After a severe bout of posterior pelvic pain that ranks up there with my ruptured appendix and trigeminal neuralgia, I finally went to the orthopedist.
I think that these may have been the most painful x-rays I have ever experienced and the hands-on exam/testing was toturous. Yow! I was in so much pain that I lost my usual cool stoicism. I was groaning, crying, sweating profusely, and was a general mess. I couldn't remember half of what I needed to tell the dr. and my SI story started with a fall down a well as a child, so there was a lot to forget, including the names of every dr I've seen about it except my GP.
Good News: My spine is a pretty young thing! (Okay, he didn't quite say that but he did say that it shows no signs of even normal aging, let alone anything abnormal.) This means that I made the right decision several years ago not having a bone scan of my vertebrae.
Bad News: My pelvic bones and joints don't appear to be the culprits either, although I do have something called a cam or pistol grip deformity in both hips joints. This means that some of my adduction and abduction pain may well result from this but that I also have a high risk of early onset OA in those joints. I will need to monitor any changes here so that I can have hip-sparing (instead of hip replacement) surgery when the time comes.
Ugly News: The torturous movements he put me through (see above for loss of stoicism) made it clear to him that the issue is, indeed, the complex of tendons and ligaments that connect the sacrum to the pelvis. Yes, folks, it does seem that this is sacroiliitis and that my iliolumbar ligament is almost certainly inflamed and likely torn. I will be getting a pelvic MRI next Thursday (James is calling is Most Romantic Imaging since it will be on V Day). Until then, I am hoping that I can get out to the warm water pool a couple of times just for some therapeutic floating and gentle movement.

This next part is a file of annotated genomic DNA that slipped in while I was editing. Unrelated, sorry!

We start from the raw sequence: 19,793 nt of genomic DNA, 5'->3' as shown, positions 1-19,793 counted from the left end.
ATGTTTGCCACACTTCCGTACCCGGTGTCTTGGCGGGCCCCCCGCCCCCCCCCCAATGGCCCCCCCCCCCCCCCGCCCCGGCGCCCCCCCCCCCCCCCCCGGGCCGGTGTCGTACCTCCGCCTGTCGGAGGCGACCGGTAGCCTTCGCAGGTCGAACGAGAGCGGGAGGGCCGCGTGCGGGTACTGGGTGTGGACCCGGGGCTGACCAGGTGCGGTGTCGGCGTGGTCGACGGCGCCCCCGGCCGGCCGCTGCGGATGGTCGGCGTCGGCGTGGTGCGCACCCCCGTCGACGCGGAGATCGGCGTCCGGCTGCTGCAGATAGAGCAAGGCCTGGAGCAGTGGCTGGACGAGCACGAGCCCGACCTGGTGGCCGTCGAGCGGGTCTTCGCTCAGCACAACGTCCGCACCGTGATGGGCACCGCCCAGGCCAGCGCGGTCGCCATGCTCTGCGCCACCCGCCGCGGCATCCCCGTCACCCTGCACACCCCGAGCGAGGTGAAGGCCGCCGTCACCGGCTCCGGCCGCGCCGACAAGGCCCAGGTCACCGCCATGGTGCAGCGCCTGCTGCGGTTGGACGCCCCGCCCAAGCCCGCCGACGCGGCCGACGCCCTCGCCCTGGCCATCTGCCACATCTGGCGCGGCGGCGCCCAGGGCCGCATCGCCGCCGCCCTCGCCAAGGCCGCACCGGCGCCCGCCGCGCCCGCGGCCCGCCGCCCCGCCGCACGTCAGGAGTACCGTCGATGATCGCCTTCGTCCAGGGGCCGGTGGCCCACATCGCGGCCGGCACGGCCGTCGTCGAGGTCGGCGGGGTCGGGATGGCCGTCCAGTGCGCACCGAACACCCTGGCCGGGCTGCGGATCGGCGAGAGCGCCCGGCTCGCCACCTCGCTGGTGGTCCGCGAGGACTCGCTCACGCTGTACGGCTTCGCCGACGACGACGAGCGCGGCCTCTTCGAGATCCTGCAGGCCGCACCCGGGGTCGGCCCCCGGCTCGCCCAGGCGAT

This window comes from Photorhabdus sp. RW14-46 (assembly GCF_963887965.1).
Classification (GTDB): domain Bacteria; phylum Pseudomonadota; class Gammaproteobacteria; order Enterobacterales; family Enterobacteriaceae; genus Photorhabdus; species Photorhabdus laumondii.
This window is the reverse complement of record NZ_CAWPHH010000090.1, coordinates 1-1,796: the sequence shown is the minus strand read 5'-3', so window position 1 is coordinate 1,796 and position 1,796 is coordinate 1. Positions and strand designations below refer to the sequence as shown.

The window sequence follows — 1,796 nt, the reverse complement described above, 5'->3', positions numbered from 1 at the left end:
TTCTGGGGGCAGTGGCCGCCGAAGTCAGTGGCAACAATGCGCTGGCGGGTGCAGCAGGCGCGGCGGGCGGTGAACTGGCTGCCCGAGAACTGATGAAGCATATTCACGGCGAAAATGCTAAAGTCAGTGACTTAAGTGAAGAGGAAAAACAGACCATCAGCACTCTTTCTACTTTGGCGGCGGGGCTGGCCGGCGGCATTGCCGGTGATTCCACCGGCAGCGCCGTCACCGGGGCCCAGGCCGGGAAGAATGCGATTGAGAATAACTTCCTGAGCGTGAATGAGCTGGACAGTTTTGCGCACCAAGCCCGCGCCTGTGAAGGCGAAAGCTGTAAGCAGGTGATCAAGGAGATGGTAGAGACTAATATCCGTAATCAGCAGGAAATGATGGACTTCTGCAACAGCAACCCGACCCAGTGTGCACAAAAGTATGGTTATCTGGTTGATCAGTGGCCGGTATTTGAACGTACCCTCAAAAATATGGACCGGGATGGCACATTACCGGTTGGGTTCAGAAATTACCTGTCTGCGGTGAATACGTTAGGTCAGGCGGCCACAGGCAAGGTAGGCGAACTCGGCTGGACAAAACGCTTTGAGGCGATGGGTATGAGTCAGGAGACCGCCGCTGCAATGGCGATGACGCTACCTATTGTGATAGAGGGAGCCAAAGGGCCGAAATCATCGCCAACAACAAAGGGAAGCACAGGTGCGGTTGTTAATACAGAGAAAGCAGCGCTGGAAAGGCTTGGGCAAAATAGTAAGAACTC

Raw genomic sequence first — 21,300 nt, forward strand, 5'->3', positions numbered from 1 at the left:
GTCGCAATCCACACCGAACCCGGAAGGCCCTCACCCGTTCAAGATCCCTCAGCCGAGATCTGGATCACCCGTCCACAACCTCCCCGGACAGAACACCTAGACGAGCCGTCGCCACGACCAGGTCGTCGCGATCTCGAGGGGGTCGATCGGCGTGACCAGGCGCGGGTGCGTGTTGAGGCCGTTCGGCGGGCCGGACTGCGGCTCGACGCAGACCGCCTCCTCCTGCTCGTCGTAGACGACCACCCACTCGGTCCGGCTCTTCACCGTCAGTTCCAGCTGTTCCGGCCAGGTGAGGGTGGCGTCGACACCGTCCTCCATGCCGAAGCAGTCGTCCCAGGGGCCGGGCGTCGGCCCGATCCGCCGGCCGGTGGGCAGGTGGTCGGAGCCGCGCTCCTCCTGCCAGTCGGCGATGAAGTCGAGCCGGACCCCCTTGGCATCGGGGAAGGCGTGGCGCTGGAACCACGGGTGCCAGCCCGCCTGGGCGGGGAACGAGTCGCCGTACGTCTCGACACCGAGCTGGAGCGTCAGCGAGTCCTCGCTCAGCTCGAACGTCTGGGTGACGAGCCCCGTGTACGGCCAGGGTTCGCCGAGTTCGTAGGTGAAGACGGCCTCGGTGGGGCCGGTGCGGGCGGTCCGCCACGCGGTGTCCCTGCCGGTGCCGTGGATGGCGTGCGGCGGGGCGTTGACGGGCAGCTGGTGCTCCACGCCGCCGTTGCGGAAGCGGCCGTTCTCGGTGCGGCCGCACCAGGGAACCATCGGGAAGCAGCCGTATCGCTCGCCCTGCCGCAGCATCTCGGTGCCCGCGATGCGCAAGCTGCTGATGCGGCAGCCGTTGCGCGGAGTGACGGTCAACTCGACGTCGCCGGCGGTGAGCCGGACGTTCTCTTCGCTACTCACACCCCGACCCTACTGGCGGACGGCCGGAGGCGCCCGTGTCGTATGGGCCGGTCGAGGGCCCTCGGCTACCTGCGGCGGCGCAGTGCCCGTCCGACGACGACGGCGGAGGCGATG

I have been doing so well in terms of making it to the pool during the weekdays and eating healthfully, I don't want this setback to become a backslide. I have to admit, though, that I did seek pretzel roll comfort after coming home from the dr. I know that, after all these years of sacroiliitis and related problems, it is about time that I get a closer look at what is happening inside this pelvis of mine. I just wish it mean paying our full deductible of $2,500. The one advantage of having such a high deductible is that it is also our out of pocket max, so I will talk to the ortho about getting an MRI of my right foot later on this year. It has been nearly seven years since the last surgery and it would be good to see if there is anything that could possibly be done about the plantar tendon and fascia that are giving me such trouble. I may consider trying some of the newer treatments for plantar fasciitis as well. It seems that this will be the year that I need to set aside my fear and seek some medical attention, albeit not without caution.